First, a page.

“The measured losses in the conventional waveguides were in fact a record low, and the question was then if the topological waveguides would be able to suppress the backscattering arising from these record-low levels of structural defects,” says Rosiek. “As it turns out, this is not the case.”

The team’s main takeaway is that protection against backscattering doesn’t seem to work for time-reversal symmetric systems.

“For fundamental reasons, we can’t rule out from an experiment that they would work at even lower levels of structural disorder—but we would be surprised if that’s the case,” says Guillermo Arregui, a postdoc working with Stobbe. “Another important takeaway from our experiment is the fact that light is guided around sharp bends in topological waveguides, which has been a common test until now, says absolutely nothing about the protection against backscattering on real-world disorder.”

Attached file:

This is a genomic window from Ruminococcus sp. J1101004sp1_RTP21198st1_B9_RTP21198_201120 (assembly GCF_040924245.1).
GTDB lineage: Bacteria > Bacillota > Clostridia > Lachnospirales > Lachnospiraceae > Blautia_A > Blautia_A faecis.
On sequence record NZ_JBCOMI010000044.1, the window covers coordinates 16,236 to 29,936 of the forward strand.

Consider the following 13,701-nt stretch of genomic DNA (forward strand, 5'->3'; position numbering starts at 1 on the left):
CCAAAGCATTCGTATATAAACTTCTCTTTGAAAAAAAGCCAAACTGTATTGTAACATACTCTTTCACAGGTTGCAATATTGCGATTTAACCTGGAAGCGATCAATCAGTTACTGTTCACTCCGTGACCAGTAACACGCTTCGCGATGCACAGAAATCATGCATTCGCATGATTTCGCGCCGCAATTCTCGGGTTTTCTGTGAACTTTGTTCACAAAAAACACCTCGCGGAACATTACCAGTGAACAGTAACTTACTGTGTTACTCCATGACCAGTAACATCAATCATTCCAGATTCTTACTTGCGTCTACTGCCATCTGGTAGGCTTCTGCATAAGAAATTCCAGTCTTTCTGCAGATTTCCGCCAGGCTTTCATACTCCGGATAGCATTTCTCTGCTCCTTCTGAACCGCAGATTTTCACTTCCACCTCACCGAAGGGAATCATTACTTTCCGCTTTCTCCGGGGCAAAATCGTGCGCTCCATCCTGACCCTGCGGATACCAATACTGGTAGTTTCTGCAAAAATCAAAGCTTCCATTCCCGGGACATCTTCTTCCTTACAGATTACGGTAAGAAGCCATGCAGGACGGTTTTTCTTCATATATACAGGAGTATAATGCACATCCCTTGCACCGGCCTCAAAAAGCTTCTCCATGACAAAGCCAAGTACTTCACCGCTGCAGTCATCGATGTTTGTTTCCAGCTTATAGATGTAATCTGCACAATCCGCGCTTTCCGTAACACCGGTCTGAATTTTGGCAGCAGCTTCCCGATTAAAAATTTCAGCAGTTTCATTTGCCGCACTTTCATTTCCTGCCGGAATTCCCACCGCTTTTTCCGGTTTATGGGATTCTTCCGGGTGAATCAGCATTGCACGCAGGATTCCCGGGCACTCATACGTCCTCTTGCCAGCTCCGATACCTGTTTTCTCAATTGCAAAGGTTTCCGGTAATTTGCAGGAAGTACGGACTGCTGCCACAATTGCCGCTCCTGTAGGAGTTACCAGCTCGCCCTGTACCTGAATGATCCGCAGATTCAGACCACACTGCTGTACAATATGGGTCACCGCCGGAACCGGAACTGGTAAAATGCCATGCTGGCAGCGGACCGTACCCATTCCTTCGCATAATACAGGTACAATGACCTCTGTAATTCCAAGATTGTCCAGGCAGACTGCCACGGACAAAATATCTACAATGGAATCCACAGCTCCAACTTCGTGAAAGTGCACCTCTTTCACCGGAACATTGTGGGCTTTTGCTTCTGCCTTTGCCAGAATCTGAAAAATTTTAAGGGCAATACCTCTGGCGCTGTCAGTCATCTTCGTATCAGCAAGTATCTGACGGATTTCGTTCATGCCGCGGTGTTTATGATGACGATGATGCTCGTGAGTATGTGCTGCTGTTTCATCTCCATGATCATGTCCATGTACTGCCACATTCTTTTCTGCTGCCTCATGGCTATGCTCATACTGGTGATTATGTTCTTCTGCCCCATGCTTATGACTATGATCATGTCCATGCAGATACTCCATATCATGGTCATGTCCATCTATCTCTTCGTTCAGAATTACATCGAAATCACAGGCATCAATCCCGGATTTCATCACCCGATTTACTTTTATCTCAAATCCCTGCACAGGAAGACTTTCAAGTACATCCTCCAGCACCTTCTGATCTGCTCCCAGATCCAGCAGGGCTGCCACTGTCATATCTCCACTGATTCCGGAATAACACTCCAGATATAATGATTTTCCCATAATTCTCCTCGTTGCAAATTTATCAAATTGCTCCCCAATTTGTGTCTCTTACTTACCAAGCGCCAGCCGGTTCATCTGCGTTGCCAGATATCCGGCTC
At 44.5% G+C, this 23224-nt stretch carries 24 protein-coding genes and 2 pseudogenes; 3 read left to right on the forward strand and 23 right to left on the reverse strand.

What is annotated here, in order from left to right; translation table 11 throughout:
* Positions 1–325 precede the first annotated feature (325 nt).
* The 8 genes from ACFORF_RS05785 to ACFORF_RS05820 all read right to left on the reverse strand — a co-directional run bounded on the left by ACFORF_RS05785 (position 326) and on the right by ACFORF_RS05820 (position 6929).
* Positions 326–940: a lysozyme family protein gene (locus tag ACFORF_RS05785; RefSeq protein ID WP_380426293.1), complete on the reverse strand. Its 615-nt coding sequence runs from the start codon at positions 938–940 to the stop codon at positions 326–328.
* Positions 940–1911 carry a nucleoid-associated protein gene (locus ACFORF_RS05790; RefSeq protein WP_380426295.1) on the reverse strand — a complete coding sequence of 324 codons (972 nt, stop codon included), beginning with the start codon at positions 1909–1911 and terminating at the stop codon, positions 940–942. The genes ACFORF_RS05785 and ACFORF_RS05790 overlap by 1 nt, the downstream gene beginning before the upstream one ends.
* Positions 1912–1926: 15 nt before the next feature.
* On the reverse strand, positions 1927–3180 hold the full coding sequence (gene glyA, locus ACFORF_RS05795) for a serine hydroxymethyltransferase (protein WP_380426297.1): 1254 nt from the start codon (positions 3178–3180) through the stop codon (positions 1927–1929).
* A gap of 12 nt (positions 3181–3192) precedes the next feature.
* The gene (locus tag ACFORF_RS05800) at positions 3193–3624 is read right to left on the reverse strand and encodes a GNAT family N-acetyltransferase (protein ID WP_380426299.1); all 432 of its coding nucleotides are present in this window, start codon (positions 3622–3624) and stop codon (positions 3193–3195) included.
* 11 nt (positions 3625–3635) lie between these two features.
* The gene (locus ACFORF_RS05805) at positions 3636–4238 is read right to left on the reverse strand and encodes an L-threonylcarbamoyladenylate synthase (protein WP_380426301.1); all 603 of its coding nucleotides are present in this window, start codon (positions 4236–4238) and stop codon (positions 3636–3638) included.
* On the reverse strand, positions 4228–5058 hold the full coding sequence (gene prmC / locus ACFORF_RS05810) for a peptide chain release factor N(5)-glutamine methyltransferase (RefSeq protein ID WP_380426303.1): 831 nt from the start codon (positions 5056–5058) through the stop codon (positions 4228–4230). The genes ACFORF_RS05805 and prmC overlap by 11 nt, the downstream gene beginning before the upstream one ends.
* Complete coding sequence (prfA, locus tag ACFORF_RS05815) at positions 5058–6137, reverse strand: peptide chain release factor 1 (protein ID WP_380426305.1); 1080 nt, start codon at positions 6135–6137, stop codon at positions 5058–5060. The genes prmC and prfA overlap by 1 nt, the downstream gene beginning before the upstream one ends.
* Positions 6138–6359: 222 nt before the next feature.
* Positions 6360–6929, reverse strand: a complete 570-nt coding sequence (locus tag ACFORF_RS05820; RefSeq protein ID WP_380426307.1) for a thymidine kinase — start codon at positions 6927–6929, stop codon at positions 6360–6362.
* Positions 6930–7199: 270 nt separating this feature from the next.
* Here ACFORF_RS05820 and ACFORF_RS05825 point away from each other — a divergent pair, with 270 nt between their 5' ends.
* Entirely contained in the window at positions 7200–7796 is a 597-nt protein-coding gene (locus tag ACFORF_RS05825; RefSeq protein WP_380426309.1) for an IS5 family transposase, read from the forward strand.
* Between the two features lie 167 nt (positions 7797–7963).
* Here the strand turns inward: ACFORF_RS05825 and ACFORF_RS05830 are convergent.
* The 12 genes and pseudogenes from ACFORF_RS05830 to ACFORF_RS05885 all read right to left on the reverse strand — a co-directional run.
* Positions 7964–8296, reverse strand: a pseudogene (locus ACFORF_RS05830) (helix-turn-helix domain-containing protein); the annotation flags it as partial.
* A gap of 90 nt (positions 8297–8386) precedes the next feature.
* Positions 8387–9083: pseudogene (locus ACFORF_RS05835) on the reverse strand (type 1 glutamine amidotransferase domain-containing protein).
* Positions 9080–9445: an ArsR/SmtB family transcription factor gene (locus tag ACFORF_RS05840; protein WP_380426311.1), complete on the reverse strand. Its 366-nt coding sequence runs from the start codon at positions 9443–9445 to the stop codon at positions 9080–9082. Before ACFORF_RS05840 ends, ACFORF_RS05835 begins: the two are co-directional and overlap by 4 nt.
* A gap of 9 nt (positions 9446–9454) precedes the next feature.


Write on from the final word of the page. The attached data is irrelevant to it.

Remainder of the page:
Observing individual localized modes

It was a big moment for the team to observe individual localized modes for the first time (see Fig. 2). 

“Since Anderson localization is a statistical phenomenon, we have to look at many disorder realizations, or many waveguides, to characterize the disorder and make conclusions for the platform in general,” says Rosiek.

But somehow, “just looking at the statistical aggregates makes it difficult to appreciate what happens at the level of the individual waveguide,” Rosiek adds. “So seeing these intricate patterns of light scattered from the high-Q localized modes, appearing and disappearing randomly for each waveguide as the wavelength is swept, made the whole concept much more tangible, which was really cool.”

Magneto-optic materials

So far, the team sees no compelling arguments that protection against backscattering can exist without breaking time reversal symmetry. “To eliminate backscattering, it’s likely researchers will need to use magneto-optic materials,” says Arregui. “This is also how the first photonic topological insulators were implemented within the microwave domain. Time modulation might be another possible way.”